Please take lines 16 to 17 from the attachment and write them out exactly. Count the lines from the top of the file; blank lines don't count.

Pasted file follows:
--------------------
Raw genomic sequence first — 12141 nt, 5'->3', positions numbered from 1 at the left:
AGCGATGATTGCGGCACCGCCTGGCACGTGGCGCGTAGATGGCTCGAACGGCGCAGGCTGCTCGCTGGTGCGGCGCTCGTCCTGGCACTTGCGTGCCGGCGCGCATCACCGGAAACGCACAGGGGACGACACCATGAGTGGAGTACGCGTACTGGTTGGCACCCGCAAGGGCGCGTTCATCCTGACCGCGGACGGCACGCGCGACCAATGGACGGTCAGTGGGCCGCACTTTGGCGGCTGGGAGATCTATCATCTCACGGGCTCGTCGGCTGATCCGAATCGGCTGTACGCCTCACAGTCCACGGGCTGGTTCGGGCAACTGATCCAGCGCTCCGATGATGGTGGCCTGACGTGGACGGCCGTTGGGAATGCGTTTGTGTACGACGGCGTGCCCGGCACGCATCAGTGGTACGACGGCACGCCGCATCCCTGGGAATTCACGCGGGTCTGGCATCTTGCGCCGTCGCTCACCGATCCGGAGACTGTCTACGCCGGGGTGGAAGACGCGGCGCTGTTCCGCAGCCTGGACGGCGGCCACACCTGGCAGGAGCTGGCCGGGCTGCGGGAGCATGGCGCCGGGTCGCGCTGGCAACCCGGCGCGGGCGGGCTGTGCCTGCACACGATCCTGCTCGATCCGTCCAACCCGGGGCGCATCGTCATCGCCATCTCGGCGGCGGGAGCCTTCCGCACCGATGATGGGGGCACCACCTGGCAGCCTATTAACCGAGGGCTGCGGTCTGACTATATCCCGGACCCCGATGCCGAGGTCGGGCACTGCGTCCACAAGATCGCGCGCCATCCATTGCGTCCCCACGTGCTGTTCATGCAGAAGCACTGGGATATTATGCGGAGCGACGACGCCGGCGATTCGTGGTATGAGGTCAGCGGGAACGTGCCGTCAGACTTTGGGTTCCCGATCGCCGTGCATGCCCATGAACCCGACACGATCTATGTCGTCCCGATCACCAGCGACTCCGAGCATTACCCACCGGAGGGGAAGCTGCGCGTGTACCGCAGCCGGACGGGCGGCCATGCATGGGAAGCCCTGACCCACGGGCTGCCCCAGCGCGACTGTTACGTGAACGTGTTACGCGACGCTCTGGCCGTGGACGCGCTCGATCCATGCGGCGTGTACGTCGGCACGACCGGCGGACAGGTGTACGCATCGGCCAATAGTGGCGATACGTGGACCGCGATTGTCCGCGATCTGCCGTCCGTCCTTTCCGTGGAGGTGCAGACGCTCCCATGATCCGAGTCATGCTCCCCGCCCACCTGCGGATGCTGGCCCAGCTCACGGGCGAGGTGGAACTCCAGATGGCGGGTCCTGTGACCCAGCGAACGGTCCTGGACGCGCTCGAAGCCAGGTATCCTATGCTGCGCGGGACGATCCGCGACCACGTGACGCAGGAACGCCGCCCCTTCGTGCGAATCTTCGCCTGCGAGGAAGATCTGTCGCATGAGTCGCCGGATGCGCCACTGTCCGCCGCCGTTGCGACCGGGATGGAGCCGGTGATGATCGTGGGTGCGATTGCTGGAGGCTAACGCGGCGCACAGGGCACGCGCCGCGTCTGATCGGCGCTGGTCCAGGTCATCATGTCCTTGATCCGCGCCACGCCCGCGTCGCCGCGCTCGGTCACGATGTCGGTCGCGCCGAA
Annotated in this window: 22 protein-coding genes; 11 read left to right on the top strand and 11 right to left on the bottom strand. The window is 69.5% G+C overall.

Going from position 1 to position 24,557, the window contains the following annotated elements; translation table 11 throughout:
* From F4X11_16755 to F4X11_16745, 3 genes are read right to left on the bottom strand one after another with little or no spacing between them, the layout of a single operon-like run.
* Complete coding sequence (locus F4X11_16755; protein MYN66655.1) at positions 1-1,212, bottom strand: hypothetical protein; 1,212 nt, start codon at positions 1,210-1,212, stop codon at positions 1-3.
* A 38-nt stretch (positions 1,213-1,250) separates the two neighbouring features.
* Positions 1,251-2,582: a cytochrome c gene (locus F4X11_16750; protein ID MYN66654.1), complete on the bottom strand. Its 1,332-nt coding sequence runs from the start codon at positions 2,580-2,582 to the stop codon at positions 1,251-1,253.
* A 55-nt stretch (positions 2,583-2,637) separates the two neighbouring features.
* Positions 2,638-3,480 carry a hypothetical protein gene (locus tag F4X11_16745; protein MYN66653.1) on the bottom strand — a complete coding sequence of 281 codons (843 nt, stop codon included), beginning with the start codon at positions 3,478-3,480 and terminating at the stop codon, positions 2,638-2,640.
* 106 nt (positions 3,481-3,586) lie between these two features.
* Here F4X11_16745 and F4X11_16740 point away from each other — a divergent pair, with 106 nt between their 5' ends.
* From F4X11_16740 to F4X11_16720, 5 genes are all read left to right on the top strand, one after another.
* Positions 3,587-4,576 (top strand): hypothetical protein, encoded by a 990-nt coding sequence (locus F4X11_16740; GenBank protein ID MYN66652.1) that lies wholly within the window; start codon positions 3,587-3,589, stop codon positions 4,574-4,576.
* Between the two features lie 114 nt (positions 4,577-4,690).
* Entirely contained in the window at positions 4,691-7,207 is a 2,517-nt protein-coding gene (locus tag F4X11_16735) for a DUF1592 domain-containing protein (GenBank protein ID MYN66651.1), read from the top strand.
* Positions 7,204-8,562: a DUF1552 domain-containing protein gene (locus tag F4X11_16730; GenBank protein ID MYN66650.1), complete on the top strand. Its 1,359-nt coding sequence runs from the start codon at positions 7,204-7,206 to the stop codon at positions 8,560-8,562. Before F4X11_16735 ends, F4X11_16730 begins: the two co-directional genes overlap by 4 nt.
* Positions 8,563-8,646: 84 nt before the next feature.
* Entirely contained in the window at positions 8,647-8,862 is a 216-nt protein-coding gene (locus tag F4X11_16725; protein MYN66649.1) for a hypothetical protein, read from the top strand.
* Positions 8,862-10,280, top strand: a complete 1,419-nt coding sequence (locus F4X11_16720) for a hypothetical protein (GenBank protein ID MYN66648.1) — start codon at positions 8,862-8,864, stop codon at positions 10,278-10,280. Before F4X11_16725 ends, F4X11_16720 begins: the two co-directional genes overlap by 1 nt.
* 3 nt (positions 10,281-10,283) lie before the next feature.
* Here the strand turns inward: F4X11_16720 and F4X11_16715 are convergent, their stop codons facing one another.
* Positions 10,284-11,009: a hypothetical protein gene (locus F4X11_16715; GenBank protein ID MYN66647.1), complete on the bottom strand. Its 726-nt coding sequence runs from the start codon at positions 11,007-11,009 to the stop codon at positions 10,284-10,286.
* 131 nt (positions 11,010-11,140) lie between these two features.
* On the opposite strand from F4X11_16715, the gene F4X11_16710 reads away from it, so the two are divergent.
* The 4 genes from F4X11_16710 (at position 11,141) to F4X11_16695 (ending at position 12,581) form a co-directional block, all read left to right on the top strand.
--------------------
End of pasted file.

* Entirely contained in the window at positions 4,691-7,207 is a 2,517-nt protein-coding gene (locus tag F4X11_16735) for a DUF1592 domain-containing protein (GenBank protein ID MYN66651.1), read from the top strand.
* Positions 7,204-8,562: a DUF1552 domain-containing protein gene (locus tag F4X11_16730; GenBank protein ID MYN66650.1), complete on the top strand. Its 1,359-nt coding sequence runs from the start codon at positions 7,204-7,206 to the stop codon at positions 8,560-8,562. Before F4X11_16735 ends, F4X11_16730 begins: the two co-directional genes overlap by 4 nt.